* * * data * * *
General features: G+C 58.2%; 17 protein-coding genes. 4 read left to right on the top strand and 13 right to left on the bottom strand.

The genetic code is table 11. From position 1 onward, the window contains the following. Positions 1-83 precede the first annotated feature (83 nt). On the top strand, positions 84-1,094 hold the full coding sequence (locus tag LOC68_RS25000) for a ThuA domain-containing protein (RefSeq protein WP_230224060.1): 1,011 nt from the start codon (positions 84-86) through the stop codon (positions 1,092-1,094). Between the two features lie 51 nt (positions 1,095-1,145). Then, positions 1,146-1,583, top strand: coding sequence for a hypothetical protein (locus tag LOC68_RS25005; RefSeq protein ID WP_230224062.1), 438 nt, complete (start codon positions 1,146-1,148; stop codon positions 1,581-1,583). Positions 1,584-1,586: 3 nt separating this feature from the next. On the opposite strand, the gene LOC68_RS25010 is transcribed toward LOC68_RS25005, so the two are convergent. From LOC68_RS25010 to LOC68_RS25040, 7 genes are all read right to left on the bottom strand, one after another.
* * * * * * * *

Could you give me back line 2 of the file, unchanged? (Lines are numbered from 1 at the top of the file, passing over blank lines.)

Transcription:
The genetic code is table 11. From position 1 onward, the window contains the following. Positions 1-83 precede the first annotated feature (83 nt). On the top strand, positions 84-1,094 hold the full coding sequence (locus tag LOC68_RS25000) for a ThuA domain-containing protein (RefSeq protein WP_230224060.1): 1,011 nt from the start codon (positions 84-86) through the stop codon (positions 1,092-1,094). Between the two features lie 51 nt (positions 1,095-1,145). Then, positions 1,146-1,583, top strand: coding sequence for a hypothetical protein (locus tag LOC68_RS25005; RefSeq protein ID WP_230224062.1), 438 nt, complete (start codon positions 1,146-1,148; stop codon positions 1,581-1,583). Positions 1,584-1,586: 3 nt separating this feature from the next. On the opposite strand, the gene LOC68_RS25010 is transcribed toward LOC68_RS25005, so the two are convergent. From LOC68_RS25010 to LOC68_RS25040, 7 genes are all read right to left on the bottom strand, one after another.